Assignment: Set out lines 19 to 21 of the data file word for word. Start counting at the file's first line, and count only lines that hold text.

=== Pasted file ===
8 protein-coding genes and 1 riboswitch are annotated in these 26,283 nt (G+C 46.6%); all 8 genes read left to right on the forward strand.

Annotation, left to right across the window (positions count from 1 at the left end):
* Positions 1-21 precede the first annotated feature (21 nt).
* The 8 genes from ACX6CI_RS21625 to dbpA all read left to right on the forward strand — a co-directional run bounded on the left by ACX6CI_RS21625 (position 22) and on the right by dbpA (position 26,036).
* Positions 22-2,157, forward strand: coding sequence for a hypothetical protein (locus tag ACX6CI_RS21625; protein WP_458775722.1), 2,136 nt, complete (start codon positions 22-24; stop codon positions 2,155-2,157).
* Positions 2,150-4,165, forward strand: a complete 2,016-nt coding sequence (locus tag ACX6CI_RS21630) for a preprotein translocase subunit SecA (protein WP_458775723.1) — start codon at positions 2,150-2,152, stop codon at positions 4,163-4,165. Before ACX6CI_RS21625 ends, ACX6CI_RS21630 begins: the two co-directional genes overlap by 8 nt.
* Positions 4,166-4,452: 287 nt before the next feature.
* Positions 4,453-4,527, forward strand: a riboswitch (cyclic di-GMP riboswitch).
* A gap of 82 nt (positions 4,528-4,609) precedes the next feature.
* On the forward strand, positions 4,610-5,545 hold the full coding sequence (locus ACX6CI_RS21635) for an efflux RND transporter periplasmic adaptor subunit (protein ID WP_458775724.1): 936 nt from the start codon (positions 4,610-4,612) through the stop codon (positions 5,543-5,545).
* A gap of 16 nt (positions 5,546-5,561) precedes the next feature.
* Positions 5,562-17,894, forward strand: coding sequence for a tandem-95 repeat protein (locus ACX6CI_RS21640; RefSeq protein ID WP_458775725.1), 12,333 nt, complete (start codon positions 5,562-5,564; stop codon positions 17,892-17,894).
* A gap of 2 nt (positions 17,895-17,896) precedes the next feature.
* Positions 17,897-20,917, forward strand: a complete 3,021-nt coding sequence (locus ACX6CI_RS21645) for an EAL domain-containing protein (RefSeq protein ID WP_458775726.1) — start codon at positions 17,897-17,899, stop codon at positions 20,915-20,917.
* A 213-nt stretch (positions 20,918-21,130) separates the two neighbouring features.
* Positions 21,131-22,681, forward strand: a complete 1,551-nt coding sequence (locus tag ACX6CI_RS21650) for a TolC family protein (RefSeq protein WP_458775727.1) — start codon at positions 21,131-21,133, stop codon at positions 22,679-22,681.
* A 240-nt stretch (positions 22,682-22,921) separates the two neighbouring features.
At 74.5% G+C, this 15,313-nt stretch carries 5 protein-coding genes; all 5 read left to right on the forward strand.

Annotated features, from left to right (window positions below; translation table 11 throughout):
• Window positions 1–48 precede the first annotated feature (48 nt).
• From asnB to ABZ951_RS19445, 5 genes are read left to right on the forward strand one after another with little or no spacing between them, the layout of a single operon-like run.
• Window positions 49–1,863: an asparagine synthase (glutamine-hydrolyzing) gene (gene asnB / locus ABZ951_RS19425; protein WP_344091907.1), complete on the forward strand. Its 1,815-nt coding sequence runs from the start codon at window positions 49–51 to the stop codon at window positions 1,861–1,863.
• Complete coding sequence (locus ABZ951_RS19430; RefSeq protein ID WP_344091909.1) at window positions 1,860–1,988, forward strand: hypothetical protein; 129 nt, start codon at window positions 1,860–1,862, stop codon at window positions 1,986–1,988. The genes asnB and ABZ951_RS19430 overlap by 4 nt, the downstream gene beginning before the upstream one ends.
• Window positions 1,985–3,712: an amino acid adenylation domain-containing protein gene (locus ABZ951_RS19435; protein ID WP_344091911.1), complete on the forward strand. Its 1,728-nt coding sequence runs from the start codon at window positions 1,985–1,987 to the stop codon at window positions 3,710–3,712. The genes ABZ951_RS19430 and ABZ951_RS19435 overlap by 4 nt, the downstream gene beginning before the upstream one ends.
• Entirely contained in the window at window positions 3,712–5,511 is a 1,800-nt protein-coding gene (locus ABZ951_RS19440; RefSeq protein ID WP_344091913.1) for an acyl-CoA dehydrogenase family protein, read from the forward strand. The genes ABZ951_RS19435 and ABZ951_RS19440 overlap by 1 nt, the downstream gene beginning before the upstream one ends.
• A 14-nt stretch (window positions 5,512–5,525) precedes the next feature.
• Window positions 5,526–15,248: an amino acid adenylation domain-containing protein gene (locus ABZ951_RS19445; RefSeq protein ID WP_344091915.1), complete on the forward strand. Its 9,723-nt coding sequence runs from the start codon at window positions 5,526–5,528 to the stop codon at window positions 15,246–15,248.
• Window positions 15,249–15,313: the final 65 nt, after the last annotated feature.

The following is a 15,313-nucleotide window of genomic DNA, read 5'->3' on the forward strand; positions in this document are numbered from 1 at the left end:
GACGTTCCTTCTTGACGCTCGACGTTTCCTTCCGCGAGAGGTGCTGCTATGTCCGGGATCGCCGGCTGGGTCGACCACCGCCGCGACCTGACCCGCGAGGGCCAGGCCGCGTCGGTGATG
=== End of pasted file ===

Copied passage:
Annotated features, from left to right (window positions below; translation table 11 throughout):
• Window positions 1–48 precede the first annotated feature (48 nt).
• From asnB to ABZ951_RS19445, 5 genes are read left to right on the forward strand one after another with little or no spacing between them, the layout of a single operon-like run.